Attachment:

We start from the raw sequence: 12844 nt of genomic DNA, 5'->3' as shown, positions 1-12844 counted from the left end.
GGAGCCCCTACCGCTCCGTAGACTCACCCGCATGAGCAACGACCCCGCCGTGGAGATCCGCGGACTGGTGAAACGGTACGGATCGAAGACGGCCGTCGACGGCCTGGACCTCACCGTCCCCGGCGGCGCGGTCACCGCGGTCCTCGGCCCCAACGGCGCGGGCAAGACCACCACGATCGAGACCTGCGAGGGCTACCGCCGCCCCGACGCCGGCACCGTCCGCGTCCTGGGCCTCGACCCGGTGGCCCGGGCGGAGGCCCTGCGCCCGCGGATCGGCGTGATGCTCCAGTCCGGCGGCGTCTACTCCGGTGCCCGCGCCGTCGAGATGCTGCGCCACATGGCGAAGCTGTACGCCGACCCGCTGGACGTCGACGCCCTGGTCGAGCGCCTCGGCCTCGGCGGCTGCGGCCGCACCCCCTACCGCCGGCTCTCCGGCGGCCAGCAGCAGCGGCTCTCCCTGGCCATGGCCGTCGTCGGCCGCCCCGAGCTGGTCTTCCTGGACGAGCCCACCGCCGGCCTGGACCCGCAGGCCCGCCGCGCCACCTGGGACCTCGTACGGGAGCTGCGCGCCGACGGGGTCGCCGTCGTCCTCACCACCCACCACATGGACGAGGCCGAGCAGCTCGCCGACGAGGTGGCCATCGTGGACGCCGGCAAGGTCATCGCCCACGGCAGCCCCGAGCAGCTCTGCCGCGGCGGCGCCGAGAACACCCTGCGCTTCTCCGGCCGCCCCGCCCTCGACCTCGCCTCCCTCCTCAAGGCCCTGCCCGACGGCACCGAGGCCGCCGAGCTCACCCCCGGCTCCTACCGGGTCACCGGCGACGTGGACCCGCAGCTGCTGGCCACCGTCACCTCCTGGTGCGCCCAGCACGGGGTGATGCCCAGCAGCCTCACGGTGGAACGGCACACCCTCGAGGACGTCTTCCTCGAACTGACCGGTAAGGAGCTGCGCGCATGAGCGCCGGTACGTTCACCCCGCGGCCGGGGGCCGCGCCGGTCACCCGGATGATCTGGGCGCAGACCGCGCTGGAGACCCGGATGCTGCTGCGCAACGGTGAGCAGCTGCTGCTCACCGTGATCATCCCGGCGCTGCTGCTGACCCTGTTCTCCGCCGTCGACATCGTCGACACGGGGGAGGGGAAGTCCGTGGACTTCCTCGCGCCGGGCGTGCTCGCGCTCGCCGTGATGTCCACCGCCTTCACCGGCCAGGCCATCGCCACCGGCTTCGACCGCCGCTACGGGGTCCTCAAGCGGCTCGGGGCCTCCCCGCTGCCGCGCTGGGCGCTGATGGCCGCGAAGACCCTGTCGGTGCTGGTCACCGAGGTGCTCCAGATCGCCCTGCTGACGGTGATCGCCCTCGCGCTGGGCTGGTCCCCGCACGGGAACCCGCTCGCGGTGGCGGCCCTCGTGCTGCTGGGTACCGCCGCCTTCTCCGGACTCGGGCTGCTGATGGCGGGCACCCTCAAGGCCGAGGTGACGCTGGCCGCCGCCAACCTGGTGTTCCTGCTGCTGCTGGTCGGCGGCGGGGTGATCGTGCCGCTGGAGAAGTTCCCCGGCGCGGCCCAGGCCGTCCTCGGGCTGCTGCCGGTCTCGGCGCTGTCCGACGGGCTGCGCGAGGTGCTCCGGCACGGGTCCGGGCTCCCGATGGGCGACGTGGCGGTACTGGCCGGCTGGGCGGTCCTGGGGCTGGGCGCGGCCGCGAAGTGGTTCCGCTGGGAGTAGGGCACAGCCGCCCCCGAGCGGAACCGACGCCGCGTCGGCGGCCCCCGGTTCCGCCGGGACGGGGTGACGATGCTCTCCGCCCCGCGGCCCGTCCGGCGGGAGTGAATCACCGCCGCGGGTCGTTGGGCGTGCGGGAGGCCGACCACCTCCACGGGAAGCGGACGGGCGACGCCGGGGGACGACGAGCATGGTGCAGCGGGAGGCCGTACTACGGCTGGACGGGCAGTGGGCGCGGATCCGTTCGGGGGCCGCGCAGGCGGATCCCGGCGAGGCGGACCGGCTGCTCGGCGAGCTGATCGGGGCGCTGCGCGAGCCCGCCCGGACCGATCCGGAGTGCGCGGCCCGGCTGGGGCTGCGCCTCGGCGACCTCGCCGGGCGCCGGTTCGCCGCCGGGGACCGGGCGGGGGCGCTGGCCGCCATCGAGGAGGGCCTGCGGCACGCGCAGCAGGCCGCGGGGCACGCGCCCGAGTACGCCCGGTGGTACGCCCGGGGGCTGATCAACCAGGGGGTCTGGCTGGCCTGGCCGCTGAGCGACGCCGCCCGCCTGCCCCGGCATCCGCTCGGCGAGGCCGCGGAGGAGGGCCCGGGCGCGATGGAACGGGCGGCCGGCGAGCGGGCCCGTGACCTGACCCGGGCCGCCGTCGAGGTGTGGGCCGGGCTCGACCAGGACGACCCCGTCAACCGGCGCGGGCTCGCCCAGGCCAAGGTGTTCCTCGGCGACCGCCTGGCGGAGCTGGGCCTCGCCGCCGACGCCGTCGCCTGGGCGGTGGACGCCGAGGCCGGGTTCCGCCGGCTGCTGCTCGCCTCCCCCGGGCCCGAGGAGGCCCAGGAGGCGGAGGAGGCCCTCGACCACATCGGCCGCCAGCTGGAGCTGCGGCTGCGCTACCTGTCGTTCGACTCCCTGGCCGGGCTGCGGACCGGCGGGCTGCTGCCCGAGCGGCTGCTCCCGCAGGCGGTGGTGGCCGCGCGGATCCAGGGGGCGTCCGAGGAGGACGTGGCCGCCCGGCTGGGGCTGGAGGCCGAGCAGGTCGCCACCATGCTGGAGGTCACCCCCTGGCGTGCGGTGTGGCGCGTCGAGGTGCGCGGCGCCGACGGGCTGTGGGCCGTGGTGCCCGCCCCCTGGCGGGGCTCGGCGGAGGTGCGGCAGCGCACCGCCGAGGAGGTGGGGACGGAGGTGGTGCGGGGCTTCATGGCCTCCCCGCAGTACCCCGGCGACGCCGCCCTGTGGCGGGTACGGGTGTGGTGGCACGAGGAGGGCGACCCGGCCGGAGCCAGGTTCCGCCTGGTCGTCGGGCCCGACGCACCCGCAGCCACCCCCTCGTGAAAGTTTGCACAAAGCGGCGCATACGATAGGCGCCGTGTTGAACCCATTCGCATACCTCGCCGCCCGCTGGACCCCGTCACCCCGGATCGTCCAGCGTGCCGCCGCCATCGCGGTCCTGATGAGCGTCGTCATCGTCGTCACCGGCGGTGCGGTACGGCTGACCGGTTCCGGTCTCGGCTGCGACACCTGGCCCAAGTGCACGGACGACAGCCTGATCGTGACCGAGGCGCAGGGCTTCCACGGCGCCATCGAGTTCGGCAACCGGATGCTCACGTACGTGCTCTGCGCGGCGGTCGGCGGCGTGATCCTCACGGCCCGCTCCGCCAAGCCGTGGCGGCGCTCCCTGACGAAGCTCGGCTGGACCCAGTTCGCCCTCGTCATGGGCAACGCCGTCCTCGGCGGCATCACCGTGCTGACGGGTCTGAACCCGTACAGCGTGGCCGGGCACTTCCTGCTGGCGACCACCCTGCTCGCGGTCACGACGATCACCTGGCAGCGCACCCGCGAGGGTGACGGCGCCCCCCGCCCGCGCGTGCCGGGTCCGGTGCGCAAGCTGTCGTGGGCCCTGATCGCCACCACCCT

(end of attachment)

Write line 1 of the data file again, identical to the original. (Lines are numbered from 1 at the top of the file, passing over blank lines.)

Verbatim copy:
We start from the raw sequence: 12844 nt of genomic DNA, 5'->3' as shown, positions 1-12844 counted from the left end.